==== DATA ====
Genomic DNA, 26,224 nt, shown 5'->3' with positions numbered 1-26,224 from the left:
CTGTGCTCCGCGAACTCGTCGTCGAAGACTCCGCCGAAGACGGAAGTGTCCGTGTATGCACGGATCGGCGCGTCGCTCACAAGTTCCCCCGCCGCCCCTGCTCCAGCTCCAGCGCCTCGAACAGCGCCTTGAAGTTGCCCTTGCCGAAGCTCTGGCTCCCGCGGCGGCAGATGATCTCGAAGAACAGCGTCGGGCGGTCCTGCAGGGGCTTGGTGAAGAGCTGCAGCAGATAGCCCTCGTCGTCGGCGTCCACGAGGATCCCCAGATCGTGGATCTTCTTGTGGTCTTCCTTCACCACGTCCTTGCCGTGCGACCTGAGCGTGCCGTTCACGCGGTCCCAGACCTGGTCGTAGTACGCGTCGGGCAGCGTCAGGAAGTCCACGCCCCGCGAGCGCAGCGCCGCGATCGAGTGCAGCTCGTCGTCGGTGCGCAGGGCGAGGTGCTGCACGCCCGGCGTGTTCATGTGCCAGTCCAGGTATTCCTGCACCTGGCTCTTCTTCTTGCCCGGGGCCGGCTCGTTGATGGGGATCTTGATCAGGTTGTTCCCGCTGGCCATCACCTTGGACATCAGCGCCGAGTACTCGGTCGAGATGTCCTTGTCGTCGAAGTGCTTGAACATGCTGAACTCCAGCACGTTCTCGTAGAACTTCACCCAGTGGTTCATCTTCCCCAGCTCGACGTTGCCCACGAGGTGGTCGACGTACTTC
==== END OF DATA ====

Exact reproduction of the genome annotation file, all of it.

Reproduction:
Genomic DNA, 26,224 nt, shown 5'->3' with positions numbered 1-26,224 from the left:
CTGTGCTCCGCGAACTCGTCGTCGAAGACTCCGCCGAAGACGGAAGTGTCCGTGTATGCACGGATCGGCGCGTCGCTCACAAGTTCCCCCGCCGCCCCTGCTCCAGCTCCAGCGCCTCGAACAGCGCCTTGAAGTTGCCCTTGCCGAAGCTCTGGCTCCCGCGGCGGCAGATGATCTCGAAGAACAGCGTCGGGCGGTCCTGCAGGGGCTTGGTGAAGAGCTGCAGCAGATAGCCCTCGTCGTCGGCGTCCACGAGGATCCCCAGATCGTGGATCTTCTTGTGGTCTTCCTTCACCACGTCCTTGCCGTGCGACCTGAGCGTGCCGTTCACGCGGTCCCAGACCTGGTCGTAGTACGCGTCGGGCAGCGTCAGGAAGTCCACGCCCCGCGAGCGCAGCGCCGCGATCGAGTGCAGCTCGTCGTCGGTGCGCAGGGCGAGGTGCTGCACGCCCGGCGTGTTCATGTGCCAGTCCAGGTATTCCTGCACCTGGCTCTTCTTCTTGCCCGGGGCCGGCTCGTTGATGGGGATCTTGATCAGGTTGTTCCCGCTGGCCATCACCTTGGACATCAGCGCCGAGTACTCGGTCGAGATGTCCTTGTCGTCGAAGTGCTTGAACATGCTGAACTCCAGCACGTTCTCGTAGAACTTCACCCAGTGGTTCATCTTCCCCAGCTCGACGTTGCCCACGAGGTGGTCGACGTACTTC